The Workflow
Programmatic labelling is a three-step process that lets you train supervised machine learning models starting fromvery little annotated data.

1. You create a set of “labelling functions” that can be applied across your dataset

Labelling functions are simple rules that can guess the correct label for a data point. For example, if you were trying to classify news headlines as "clickbait" or "legitimate news" you might use a rule that says:
"If the headline starts with a number predict that the label is clickbait and if not don't predict a label."
or in code:
def starts_with_digit(headline: Doc) -> int:
"""Labels any headlines which start with a digit."""
if headline.tokens[0].is_digit():
return 1
return 0
It's clear that this rule won't be 100% accurate and won't capture all clickbait headlines. That's ok. What's important is that you can come up with a few different rules and that each rule is pretty good. Once you have a collection of rules, we can then learn which ones to trust and when.

2. Programmatic uses a Bayesian model to work out the most likely label for each data point

The good news for a practitioner is that all of the hardest math is taken care of by Programmatic or other open source packages.
It's helpful to keep an example in mind, so let's stick to thinking about classifying news headlines into one of two categories. Imagine that you have 10000 headlines and 5 labelling functions. Each labelling function tries to guess whether the headline is "news" or "clickbait". If you wanted to visualise it, you could put it together into a large table with one row per headline and one column for each labelling function. If you did that you'd get a table like this with 10,000 rows and 5 columns:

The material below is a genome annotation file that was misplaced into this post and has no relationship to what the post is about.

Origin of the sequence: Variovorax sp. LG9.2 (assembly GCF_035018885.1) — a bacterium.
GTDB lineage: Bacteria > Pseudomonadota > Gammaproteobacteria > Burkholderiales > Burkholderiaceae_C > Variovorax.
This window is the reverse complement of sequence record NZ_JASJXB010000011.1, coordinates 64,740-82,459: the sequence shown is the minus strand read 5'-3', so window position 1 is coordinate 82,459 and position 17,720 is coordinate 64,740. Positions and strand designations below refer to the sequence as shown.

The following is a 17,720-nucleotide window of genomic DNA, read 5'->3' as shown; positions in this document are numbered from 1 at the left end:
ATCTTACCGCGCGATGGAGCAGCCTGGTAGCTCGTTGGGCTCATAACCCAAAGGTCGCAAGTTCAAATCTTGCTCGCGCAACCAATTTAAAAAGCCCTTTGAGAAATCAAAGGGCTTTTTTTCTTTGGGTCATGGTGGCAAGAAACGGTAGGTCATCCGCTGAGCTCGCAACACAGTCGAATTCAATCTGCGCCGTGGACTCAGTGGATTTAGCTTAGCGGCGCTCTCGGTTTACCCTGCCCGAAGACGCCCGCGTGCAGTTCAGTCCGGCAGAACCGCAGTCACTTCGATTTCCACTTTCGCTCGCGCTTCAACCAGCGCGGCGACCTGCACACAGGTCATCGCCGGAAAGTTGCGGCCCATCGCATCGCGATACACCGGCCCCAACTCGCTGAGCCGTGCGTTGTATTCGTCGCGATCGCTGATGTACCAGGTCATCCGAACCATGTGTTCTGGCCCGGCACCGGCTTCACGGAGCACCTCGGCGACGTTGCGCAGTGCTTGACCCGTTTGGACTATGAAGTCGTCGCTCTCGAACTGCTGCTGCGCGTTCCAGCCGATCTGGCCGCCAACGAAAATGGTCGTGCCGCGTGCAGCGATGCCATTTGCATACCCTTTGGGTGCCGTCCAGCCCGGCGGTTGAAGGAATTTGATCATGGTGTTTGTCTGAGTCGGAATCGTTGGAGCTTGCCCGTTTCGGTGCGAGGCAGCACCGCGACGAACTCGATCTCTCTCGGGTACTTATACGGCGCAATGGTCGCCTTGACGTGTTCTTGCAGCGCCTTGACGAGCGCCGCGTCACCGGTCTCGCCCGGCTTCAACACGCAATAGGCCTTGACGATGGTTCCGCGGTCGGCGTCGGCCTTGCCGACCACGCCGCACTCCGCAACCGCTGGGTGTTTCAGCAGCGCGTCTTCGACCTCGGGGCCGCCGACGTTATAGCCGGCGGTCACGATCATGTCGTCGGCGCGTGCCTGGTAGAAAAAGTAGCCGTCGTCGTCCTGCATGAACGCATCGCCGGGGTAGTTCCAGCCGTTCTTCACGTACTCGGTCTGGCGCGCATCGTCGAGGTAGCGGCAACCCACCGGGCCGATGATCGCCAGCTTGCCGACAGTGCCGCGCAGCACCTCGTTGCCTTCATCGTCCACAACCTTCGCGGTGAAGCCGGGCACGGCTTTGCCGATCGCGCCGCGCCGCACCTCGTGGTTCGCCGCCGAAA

Labelling functions with votes for either news or clickbait
The goal now is to work out the most likely label for each datapoint. The simplest thing you could do would be to just take the majority vote in each row. So if four labelling functions voted for clickbait, we'd assume the label is clickbait.
The problem with this approach is that we know that some of the rules are going to be bad and some are going to be good. We also know that the rules might be correlated. The way we get around this is to first to train a probabilistic model that learns an estimate for the accuracy of each rule. Once we've trained this model we can calculate the distribution
p(y=clickbait|labelling functions)p\left(y=\textsf{clickbait} \, \middle\vert \, \textsf{labelling functions}\right)
for each of our datapoints. This is a more intelligent weighting of all the 5 votes we get for each datapoint.
Intuitively a model can tell that a rule is accurate if it consistently votes with the majority. Conversely a rule that is very erratic and only sometimes votes with the majority is less likely to be good. The more approximate rules we have, the better we can clean them up.
There is a lot of freedom in what model you choose to clean up the labels, and how you train it. Most of the research in the early days of weak supervision was in improving the model used and the efficiency of training. The original paper used a naive Bayes model and SGD with Gibbs sampling to learn the accuracy of each rule. Later methods were developed that can learn the correlations between labelling functions too and recent work has used matrix completion methods to efficiently train the model.

3. You train a normal machine learning model on the dataset produced by steps one and two

Once you have your estimates for the probability of each label, you can either threshold that to get a hard label for each datapoint or you can use the probability distribution as the target for a model. Either way, you now have a labelled dataset and you can use it just like any other labelled dataset!
You can go ahead and train a machine learning model and get good performance, even though you might have had no annotated data when you started!